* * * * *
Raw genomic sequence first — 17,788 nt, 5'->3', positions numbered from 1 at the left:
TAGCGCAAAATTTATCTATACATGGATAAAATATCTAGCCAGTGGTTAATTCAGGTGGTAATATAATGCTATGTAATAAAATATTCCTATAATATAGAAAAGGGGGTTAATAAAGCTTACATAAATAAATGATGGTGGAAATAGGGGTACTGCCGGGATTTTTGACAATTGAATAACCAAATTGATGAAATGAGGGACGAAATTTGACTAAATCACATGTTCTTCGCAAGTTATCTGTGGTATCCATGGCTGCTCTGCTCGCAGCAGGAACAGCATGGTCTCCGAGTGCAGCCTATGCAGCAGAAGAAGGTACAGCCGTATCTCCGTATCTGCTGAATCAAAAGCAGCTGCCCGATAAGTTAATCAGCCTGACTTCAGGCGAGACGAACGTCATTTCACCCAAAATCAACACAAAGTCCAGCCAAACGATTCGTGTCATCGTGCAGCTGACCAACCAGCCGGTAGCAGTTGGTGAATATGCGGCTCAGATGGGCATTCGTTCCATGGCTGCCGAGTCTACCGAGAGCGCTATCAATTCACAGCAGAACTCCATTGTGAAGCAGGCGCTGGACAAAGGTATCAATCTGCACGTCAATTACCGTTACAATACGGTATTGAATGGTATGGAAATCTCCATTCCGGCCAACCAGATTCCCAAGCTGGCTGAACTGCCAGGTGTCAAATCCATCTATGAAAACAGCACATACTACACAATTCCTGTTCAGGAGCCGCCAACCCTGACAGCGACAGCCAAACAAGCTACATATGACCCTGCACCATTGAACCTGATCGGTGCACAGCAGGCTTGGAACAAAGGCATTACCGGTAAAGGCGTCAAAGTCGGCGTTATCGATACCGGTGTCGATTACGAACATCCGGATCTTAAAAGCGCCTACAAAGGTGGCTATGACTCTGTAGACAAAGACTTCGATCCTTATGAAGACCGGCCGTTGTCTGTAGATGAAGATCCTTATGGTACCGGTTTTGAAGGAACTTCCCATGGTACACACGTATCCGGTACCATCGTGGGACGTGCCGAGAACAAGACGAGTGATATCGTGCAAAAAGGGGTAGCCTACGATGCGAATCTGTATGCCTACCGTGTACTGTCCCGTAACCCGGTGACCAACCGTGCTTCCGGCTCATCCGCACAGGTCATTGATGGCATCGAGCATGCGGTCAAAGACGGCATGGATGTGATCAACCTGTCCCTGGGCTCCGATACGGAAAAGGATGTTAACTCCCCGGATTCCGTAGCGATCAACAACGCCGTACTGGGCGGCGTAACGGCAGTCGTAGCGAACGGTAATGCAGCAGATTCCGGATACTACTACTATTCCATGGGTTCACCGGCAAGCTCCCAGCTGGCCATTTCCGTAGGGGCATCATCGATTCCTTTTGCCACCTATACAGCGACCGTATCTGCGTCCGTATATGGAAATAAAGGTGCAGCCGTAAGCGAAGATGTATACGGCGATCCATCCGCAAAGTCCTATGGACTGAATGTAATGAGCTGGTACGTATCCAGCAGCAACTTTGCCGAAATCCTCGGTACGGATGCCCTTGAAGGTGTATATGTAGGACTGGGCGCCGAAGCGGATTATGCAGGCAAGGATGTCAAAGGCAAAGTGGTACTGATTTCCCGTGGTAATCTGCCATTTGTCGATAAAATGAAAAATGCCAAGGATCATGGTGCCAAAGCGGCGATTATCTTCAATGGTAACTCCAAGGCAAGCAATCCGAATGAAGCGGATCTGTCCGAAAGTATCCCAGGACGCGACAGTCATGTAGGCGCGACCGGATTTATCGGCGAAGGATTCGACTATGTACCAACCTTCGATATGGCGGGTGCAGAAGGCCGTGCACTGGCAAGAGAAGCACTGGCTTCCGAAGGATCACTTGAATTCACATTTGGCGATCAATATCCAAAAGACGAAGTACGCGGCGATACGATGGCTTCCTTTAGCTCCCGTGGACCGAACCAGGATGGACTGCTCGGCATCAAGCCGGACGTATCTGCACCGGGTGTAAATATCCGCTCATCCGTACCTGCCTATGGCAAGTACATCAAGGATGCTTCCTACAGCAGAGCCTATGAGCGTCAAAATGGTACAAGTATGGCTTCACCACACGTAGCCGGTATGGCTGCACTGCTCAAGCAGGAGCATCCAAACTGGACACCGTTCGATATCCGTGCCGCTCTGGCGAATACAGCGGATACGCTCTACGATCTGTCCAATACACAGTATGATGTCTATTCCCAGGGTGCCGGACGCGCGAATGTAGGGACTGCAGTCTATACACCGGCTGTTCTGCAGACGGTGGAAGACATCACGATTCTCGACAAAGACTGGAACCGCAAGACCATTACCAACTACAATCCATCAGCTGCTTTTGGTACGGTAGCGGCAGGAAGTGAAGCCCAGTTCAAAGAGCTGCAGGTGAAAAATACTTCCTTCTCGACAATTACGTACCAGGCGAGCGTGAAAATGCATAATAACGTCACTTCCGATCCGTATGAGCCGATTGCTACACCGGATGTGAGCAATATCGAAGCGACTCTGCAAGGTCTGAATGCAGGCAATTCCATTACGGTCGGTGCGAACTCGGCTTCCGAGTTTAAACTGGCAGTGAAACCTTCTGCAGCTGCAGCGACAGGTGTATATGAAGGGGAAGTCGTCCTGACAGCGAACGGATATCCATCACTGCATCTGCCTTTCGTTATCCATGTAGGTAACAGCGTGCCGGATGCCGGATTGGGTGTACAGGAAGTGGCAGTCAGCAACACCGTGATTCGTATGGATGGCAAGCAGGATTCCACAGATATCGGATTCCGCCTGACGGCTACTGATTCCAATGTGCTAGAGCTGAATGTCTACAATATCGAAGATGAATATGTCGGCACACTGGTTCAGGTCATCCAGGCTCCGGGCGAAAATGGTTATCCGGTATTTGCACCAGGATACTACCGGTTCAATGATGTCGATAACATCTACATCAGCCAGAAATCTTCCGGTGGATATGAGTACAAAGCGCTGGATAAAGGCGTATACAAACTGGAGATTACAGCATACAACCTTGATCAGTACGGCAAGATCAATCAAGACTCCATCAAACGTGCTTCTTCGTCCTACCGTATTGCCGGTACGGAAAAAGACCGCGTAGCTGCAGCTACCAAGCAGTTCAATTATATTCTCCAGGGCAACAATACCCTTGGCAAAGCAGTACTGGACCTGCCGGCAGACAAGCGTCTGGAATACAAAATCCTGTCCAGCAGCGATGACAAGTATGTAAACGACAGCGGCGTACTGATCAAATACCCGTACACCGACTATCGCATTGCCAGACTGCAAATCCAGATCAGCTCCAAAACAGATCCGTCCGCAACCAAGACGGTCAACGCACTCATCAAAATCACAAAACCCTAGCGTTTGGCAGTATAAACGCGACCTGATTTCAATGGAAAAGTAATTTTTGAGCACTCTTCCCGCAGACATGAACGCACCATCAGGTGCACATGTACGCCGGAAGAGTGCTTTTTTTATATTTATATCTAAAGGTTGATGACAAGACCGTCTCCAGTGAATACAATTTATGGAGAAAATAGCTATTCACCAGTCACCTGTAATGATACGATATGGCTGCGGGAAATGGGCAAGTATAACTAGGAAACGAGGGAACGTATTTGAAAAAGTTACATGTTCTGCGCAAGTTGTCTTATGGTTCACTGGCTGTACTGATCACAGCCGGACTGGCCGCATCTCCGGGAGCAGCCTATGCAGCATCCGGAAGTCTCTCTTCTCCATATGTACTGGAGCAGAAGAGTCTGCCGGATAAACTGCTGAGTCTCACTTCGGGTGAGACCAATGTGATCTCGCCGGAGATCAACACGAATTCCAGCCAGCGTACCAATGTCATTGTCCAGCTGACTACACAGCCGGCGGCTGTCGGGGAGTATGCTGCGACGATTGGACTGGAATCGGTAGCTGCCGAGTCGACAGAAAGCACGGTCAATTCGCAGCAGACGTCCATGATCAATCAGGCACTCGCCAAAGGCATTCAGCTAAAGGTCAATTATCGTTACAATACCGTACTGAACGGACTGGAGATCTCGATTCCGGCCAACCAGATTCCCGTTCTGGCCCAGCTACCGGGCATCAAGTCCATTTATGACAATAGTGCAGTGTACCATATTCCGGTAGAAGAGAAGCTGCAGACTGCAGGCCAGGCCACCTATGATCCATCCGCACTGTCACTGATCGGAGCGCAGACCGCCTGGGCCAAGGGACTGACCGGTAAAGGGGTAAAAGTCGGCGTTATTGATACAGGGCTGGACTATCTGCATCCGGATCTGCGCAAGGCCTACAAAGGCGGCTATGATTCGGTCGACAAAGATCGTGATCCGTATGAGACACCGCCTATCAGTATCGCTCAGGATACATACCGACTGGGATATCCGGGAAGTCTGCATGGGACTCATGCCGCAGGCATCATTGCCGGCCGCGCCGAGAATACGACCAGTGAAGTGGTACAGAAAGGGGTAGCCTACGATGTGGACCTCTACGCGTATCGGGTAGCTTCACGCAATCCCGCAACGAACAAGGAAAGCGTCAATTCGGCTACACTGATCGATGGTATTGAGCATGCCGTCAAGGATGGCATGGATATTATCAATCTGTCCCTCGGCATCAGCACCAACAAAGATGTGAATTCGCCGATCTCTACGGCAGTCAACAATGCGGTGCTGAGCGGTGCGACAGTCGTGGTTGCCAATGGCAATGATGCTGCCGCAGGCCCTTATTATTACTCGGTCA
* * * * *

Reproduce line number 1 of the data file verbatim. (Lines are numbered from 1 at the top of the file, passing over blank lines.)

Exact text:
Raw genomic sequence first — 17,788 nt, 5'->3', positions numbered from 1 at the left: